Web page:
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MCC Observes 53RD Monrovia Day

By: R. Joyclyn Wea

The City Government of Monrovia City Corporation (MCC) has celebrated the 43rd observance of Monrovia Day Ordinance No. 4 with the theme: “Smart Action for a Smart City.”

February 16 each year is declared a holiday within the City of Monrovia to be observed “Monrovia Day” to generate a sense of identity and to increase the level of awareness of the residents and accelerate the pace of development in the city.

The day is to be marked with appropriate programs at which time the Mayor of the City shall report to the residents activities including the progress made and problem encountered during the period under review.

“Monrovia Day” was created by a Legislative Act approved July 19, 1973 and published August 16, 1973 repealed the 1922 Act creating the Commonwealth District of Monrovia and created in lieu thereof, the City of Monrovia, Montserrado County has granted it a Charter, thus resting the municipal status with an elected mayor of eleven councilors.

Serving as keynote speaker for the event, Liberia Revenue Authority Commissioner General, Thomas Doe-Nah termed the issue of waste in Monrovia and its environs as a mentality problem that needs education if the illegal disposal of dirt must stop.

“The situation about waste in the country is not with the huge pile of dirt on the streets rather market women and citizens approach to waste disposal,” he emphasized.

Doe-Nah further that the idea of up keeping Monrovia City should not only be generated by the City Government, but citizens themselves must get involve in ensuring the street and environment is clean, better, and safe at all time.

According to him, the corporation should not only be about waste collection but also transforming the city.

“Not only are we dumping dirt in the streets; we are destroying the country with plastics. Therefore, citizens should take ownership of the city ordinance saying “smart city requires collective collaboration, and partnership; think smart and brand the city,” Commissioner Nah indicated.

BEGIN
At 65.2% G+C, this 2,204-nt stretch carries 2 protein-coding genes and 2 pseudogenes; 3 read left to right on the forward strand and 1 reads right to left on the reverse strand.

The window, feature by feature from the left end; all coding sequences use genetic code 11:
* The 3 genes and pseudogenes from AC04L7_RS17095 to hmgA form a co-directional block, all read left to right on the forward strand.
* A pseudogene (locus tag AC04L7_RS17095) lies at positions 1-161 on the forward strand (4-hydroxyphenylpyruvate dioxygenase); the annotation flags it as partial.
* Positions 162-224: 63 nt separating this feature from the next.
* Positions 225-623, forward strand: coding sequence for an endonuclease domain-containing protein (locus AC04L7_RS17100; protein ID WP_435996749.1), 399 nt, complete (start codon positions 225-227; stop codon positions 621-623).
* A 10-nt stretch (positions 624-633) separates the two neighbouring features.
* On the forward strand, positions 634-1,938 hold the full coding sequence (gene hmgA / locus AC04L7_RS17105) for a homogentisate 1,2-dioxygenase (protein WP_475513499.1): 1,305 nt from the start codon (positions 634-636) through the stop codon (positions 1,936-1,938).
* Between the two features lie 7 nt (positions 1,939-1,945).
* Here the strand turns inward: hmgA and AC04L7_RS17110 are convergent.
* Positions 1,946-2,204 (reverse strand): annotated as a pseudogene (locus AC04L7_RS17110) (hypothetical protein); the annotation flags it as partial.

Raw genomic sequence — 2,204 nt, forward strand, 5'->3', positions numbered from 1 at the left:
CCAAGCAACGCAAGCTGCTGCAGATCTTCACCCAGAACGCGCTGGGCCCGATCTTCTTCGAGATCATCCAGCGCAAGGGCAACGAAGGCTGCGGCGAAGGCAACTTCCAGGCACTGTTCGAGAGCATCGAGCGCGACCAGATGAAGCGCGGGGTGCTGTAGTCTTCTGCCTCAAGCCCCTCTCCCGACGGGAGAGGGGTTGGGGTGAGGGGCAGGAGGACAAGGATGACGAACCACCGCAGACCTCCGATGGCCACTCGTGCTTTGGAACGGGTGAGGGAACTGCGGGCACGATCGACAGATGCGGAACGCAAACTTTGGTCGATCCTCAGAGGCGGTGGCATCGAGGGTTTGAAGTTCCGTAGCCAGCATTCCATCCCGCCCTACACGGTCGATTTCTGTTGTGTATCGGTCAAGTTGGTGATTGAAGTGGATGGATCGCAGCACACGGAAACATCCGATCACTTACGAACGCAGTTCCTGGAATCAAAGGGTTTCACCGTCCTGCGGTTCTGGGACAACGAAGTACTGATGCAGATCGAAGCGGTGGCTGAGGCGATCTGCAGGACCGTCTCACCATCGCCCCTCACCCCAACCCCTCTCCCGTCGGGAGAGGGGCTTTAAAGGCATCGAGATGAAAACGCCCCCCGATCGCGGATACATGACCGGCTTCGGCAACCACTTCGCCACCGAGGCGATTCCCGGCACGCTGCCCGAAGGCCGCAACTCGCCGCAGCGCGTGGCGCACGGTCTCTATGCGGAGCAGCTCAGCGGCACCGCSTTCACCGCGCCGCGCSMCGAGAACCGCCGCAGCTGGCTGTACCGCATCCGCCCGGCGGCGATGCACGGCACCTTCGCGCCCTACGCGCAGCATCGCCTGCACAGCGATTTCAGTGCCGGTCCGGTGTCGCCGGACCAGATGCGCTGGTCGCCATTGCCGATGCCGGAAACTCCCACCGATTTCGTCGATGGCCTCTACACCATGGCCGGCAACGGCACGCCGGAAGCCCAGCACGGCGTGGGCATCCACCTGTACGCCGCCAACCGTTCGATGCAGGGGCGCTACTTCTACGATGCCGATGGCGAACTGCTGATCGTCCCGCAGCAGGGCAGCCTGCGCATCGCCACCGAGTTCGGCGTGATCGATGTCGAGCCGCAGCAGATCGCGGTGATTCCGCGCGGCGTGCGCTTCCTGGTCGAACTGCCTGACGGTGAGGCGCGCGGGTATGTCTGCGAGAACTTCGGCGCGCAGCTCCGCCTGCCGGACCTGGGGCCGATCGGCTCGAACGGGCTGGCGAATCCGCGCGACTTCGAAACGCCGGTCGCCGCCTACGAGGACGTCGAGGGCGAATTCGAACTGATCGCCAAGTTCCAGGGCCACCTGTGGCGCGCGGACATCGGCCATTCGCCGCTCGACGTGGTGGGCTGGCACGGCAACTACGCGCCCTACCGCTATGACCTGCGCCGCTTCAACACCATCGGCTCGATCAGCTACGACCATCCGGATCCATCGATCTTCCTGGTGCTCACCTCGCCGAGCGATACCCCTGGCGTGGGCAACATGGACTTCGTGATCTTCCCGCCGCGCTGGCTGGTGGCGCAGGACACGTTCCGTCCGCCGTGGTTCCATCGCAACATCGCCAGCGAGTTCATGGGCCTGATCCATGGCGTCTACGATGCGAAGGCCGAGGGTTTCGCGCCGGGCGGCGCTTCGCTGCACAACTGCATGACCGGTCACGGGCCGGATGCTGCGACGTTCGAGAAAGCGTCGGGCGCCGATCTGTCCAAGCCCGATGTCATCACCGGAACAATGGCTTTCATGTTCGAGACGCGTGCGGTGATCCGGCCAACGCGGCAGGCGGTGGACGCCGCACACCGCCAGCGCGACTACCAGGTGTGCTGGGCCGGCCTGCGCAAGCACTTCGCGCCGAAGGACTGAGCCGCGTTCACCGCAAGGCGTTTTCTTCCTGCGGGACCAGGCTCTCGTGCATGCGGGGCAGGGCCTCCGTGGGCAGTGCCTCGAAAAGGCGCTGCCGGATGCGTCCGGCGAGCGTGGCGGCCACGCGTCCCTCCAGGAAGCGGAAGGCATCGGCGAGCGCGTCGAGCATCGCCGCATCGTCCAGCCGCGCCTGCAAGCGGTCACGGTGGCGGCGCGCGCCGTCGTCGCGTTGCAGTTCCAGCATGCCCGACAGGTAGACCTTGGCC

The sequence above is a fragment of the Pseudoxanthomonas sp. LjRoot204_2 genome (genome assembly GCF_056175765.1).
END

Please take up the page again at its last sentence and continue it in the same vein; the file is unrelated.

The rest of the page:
Also remarking, MCC Mayor, Jefferson Koijee apologized for not celebrating the day in the past years as required by the Act thus, calling on residents of the City to unite and join forces with the City Corporation in order to foster the collective growth of the nation.

He explained that there are many ways to generate revenue for the City to contribute toward Central Government adding “The City Government had turned the corporation from just logistics, financial, to human capacity development.”

Koijee mentioned that under his one-year leadership, the city government have also been able to increase reform in revenue generation, ensure public safety and trained more than thirty young people working with the city parking service.

From 1835 to 1922 the city of Monrovia existed as a municipal government. The Legislative Act of February 8, 1922 abolished the municipal status of the city of Monrovia and created in lieu thereof a Commonwealth District with a Commissioner who served as Ceremonial Head of Commonwealth District.

The first mayor and eleven councilors, of MCC in 53 years were inaugurated on February 16, 1976 and thus restoring to the residents their right to manage the affairs of their city, and therefore it is ordained by the Common Council of the Monrovia City Corporation. TNR

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